Washington explorer

There is an epidemic spreading through Washington, and it’s called spring fever. Snowmaggedon is history, and so is that long slog through snow and mud on your way to work. Once again, outdoors has become the place to be. But even if you’re all cooped up in your apartment with nowhere to go, don’t worry — here are some suggestions guaranteed to beat moping around the house in your winter pajamas.

For strollers, hikers, nature lovers and horticulture enthusiasts alike, the National Arboretum in Northeast is hard to beat when it comes to diversity — or, for that matter, beauty. Though best viewed in its full splendor during the June-July bloom, the park still impresses with a different, if more rigid, beauty in the early spring season. Fed up with winter and hankering for signs of spring? Trek up Azalea Road before the azaleas have appeared, among budding trees, daffodils, and clusters of snowdrops poking out of the dead leaves, and your seasonal gloom should be cured within moments.

If you ask Kayla, an intern who works in the park’s herb garden, one of the best things about the arboretum is that it comes alive in a different way with each season. In mid-spring, one can enjoy the coming of the spring wildflowers. In summer, it’s the summer bloom. In winter, visitors flock to admire the conifer collection.

But the perennial visitor favorite for all seasons, according to Kayla, is the Bonsai & Penjing Museum. With multiple exhibits containing over 100 plants, all painstakingly pruned and groomed to perfection, it exudes a sparse, disciplined calm and stunning attention to detail.

If you happen to be in the U Street area, be sure to stop by Meridian Hill/Malcolm X Park, a beautiful, sloping park that was recently designated a National Historic Landmark for its “outstanding accomplishment of early 20th century Neoclassicist park design,” according to the National Park Service website.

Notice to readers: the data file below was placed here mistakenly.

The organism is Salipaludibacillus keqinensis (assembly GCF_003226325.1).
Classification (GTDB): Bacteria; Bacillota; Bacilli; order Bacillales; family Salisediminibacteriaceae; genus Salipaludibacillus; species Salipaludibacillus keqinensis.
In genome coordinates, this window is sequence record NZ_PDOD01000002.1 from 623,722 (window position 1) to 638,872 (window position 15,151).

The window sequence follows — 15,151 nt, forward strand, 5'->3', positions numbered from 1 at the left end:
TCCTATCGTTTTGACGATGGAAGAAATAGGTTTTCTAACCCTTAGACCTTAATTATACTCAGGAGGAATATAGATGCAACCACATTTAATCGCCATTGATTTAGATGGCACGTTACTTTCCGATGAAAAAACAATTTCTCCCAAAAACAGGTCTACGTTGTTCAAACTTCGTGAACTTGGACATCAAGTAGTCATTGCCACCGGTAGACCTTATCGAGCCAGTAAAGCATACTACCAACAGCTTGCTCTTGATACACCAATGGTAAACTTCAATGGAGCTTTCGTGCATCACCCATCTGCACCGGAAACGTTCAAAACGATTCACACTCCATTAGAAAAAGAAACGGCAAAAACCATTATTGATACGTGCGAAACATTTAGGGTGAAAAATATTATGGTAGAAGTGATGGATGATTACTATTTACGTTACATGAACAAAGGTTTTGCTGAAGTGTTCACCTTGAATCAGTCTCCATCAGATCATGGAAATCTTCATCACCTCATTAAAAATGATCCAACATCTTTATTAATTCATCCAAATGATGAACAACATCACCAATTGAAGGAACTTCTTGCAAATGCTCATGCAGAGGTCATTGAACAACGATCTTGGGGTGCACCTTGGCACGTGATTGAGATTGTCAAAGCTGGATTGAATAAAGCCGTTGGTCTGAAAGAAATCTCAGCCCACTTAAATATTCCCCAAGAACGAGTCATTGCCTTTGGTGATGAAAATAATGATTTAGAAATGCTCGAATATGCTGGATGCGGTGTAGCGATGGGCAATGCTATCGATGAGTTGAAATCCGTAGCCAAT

Unfolding gently down the hill that serves as its namesake, and dotted with statues depicting Joan of Arc, Dante and James Buchanan, among others, the area somehow manages to combine stately grandeur with a friendly, communal atmosphere. In the lower park, which is divided into two by the park’s signature stepped fountain, outdoor enthusiasts of all ages gather on the grassy slopes to enjoy the sun, read, picnic or simply hang around.

On Sundays, the upper park is typically a flurry of activity. A drum circle gathers in the afternoon near the top of the fountain to play, inviting visitors to dance in whatever style they deem appropriate (when this writer attended, that turned out to include Spanish flamenco, African-style dance and one person enthusiastically working the hula hoops). Food is handed out to the homeless, and in the rear section of the park, visitors can play Frisbee and bocce ball on the lawns.

If your interest in parks is more of the free-roaming, exploratory kind, then you might want to check out Rock Creek Park — at 1,754 acres the largest park in the District. Walk beneath the oaks and sycamores along scenic Rock Creek, enjoy a picnic in one of the groves (you can reserve one for a fee at the National Park Service), or explore the many winding trails by foot, by bicycle or on horseback. Just make sure to clear your schedule and not to be in a hurry —to get the most out of this magnificent park, you need at least a whole day to spare.

The D.C. area is blessed with a large number of beautiful parks, a fact that residents and visitors alike should make good use of. Spring is a wonderful season, but remember: it only happens outdoors.

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